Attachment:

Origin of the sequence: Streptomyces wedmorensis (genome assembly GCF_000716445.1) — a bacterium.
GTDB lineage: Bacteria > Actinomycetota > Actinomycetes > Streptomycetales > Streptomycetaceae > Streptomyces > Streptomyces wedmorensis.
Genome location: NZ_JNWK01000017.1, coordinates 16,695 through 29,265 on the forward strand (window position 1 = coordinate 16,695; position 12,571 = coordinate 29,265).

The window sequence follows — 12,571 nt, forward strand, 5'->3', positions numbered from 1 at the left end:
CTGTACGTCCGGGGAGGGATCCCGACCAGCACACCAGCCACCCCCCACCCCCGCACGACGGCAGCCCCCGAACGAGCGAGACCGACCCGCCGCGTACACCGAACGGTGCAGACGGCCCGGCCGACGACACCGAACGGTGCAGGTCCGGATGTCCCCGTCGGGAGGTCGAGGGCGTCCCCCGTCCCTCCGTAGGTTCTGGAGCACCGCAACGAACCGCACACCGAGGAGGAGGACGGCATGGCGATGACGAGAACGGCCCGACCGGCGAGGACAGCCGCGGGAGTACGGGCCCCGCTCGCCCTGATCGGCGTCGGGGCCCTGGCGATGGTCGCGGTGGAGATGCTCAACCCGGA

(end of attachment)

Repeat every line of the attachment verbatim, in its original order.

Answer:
Origin of the sequence: Streptomyces wedmorensis (genome assembly GCF_000716445.1) — a bacterium.
GTDB lineage: Bacteria > Actinomycetota > Actinomycetes > Streptomycetales > Streptomycetaceae > Streptomyces > Streptomyces wedmorensis.
Genome location: NZ_JNWK01000017.1, coordinates 16,695 through 29,265 on the forward strand (window position 1 = coordinate 16,695; position 12,571 = coordinate 29,265).

The window sequence follows — 12,571 nt, forward strand, 5'->3', positions numbered from 1 at the left end:
CTGTACGTCCGGGGAGGGATCCCGACCAGCACACCAGCCACCCCCCACCCCCGCACGACGGCAGCCCCCGAACGAGCGAGACCGACCCGCCGCGTACACCGAACGGTGCAGACGGCCCGGCCGACGACACCGAACGGTGCAGGTCCGGATGTCCCCGTCGGGAGGTCGAGGGCGTCCCCCGTCCCTCCGTAGGTTCTGGAGCACCGCAACGAACCGCACACCGAGGAGGAGGACGGCATGGCGATGACGAGAACGGCCCGACCGGCGAGGACAGCCGCGGGAGTACGGGCCCCGCTCGCCCTGATCGGCGTCGGGGCCCTGGCGATGGTCGCGGTGGAGATGCTCAACCCGGA